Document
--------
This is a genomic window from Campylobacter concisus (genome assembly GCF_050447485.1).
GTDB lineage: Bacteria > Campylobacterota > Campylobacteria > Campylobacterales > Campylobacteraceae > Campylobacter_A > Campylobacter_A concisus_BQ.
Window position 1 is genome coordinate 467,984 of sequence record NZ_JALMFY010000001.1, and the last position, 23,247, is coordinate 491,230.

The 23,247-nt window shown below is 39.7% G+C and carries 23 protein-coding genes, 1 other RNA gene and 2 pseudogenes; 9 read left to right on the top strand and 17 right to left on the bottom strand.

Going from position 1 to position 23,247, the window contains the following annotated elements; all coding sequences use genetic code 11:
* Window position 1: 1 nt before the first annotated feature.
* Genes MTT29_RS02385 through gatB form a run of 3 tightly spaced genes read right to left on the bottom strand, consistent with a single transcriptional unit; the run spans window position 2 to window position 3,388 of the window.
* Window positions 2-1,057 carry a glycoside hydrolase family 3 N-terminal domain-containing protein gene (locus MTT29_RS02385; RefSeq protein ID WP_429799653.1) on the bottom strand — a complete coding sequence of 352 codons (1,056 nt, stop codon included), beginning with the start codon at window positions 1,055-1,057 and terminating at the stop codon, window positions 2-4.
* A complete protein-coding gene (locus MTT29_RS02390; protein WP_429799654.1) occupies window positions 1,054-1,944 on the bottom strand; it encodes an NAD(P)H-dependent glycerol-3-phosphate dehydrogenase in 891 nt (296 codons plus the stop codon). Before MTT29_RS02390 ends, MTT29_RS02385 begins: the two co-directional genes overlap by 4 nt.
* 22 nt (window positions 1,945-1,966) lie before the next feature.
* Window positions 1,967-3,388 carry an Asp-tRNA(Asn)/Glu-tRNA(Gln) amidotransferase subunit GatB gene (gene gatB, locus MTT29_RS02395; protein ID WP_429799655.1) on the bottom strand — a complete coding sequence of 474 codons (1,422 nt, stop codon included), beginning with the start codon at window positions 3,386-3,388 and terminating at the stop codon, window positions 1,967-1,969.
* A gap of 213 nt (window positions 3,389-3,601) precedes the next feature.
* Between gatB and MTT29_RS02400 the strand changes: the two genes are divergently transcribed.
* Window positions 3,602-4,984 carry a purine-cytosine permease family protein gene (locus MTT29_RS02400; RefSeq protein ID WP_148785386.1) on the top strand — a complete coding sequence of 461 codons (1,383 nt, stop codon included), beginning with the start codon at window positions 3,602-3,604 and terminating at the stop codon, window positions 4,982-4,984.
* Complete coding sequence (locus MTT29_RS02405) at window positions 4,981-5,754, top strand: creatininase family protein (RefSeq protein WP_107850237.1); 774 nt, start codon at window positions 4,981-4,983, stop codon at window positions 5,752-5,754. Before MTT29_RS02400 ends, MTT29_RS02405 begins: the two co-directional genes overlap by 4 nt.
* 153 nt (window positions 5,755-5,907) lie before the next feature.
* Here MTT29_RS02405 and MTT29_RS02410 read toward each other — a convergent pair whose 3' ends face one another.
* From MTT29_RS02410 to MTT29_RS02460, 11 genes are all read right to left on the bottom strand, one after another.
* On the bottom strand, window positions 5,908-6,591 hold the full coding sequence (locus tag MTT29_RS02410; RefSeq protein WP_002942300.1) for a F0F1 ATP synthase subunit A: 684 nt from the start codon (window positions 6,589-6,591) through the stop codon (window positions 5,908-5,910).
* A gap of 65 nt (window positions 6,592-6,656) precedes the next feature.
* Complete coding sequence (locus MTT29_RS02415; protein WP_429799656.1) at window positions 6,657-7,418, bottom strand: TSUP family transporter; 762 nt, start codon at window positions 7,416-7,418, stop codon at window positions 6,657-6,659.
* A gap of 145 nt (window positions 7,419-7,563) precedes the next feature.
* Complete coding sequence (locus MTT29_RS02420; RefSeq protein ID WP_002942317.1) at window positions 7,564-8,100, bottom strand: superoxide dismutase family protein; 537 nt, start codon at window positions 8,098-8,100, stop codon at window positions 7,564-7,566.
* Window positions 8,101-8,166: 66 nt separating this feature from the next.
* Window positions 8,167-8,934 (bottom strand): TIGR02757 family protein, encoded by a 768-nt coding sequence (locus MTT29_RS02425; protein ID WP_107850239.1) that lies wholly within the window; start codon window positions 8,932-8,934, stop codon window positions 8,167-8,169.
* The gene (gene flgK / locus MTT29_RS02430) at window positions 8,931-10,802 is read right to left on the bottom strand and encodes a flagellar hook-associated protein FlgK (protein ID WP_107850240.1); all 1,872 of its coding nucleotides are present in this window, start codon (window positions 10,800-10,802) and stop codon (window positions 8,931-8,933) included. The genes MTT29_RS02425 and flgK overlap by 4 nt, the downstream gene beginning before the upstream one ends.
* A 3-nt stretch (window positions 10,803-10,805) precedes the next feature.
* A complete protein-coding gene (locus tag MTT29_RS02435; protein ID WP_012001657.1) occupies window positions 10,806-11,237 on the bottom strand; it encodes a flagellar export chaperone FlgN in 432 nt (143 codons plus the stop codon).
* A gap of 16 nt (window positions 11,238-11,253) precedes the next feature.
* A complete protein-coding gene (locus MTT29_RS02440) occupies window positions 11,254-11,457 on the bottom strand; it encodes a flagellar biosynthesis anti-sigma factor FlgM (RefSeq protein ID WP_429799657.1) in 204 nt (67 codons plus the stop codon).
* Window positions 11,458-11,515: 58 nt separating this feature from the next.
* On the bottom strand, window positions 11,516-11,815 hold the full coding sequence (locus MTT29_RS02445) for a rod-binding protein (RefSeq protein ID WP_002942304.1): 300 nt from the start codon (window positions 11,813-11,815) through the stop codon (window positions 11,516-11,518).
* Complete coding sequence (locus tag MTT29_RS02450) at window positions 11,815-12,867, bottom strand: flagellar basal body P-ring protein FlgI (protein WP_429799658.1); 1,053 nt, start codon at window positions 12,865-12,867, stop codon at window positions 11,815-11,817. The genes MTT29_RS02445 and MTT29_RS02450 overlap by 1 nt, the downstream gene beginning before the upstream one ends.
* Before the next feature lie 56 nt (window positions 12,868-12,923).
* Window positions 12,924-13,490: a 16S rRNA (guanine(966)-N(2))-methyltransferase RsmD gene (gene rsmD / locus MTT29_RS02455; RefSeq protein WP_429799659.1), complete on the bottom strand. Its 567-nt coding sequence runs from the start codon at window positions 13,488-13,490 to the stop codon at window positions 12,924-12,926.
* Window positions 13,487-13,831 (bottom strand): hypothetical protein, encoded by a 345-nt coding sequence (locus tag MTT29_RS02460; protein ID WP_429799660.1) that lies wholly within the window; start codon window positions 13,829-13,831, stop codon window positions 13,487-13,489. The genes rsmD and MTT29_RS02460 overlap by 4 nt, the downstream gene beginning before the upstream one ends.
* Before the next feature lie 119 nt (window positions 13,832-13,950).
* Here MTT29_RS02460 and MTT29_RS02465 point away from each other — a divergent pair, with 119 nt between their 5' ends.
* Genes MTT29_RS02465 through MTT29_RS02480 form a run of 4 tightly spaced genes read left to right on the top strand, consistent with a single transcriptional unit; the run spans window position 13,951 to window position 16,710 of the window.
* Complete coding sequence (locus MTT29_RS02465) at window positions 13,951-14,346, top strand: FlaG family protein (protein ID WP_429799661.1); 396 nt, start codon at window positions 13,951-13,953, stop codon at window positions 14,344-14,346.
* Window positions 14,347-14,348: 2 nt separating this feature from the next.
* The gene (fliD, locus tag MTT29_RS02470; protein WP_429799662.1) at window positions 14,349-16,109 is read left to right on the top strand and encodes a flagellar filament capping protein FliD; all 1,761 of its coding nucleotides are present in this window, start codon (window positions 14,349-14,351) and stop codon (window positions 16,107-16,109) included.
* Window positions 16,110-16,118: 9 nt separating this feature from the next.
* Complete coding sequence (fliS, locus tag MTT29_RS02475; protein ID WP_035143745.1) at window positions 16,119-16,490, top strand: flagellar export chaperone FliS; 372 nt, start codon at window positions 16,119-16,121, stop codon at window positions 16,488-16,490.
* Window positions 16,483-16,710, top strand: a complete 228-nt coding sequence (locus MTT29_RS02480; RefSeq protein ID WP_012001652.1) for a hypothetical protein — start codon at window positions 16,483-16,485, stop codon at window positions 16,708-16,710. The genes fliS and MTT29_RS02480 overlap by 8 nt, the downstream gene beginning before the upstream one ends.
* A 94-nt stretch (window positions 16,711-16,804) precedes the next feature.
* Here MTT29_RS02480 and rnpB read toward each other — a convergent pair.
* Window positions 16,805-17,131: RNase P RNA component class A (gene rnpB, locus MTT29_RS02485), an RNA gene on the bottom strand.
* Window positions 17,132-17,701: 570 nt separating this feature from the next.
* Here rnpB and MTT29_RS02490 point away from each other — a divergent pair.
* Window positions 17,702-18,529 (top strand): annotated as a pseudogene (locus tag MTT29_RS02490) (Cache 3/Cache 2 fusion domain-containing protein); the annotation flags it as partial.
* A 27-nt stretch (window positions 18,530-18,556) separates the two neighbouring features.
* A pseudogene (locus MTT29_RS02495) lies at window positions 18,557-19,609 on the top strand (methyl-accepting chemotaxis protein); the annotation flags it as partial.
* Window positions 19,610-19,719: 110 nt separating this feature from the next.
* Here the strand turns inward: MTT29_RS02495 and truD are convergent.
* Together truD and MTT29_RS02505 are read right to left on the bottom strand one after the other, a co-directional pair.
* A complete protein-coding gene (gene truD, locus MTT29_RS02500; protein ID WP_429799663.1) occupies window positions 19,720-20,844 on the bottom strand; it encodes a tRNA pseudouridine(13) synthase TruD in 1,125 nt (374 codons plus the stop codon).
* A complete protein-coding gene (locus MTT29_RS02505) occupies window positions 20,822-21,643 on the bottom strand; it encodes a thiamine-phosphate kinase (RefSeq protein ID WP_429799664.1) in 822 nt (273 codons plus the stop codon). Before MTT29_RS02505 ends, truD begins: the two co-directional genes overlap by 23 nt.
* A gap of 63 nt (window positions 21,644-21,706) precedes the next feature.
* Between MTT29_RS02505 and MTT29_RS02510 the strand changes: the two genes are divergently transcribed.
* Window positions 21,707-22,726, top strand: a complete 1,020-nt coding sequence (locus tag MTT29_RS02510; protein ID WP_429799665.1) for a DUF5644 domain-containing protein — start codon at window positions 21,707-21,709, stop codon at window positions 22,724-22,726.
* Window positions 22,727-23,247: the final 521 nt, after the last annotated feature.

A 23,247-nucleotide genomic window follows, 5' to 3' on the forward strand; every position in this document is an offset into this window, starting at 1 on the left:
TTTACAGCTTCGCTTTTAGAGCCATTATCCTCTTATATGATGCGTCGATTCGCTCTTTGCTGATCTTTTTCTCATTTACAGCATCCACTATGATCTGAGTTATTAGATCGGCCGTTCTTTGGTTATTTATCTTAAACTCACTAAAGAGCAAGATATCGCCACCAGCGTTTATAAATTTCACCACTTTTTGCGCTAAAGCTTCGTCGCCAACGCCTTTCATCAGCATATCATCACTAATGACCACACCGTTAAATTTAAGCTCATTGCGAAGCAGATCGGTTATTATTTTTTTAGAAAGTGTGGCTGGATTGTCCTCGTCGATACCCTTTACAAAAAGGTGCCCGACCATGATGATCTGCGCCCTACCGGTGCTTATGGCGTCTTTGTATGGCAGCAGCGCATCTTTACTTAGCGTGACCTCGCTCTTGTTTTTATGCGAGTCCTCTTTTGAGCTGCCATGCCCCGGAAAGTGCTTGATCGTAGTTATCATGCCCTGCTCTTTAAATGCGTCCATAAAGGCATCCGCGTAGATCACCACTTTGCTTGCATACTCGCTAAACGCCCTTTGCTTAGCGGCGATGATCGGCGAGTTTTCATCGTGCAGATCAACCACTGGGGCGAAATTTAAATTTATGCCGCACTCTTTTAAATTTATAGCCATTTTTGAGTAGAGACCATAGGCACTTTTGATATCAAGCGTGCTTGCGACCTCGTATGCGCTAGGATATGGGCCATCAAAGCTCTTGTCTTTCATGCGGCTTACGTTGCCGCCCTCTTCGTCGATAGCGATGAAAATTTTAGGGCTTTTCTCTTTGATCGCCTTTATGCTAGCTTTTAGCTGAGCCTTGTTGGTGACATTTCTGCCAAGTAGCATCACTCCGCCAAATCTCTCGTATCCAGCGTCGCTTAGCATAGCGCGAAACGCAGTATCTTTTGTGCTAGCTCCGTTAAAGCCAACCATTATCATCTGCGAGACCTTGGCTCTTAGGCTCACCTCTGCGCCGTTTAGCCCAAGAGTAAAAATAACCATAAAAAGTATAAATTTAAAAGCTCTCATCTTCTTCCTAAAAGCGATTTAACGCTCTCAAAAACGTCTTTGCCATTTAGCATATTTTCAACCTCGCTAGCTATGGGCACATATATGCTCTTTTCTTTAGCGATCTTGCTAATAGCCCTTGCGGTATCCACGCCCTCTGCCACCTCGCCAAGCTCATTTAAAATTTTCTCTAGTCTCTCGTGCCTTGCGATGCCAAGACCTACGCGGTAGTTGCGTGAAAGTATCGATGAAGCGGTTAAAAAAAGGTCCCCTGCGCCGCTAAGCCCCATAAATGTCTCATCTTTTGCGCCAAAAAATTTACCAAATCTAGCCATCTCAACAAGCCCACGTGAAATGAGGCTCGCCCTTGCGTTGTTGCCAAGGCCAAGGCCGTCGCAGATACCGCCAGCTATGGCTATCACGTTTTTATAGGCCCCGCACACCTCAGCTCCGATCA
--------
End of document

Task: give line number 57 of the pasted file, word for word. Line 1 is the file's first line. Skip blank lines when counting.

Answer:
* A complete protein-coding gene (gene truD, locus MTT29_RS02500; protein ID WP_429799663.1) occupies window positions 19,720-20,844 on the bottom strand; it encodes a tRNA pseudouridine(13) synthase TruD in 1,125 nt (374 codons plus the stop codon).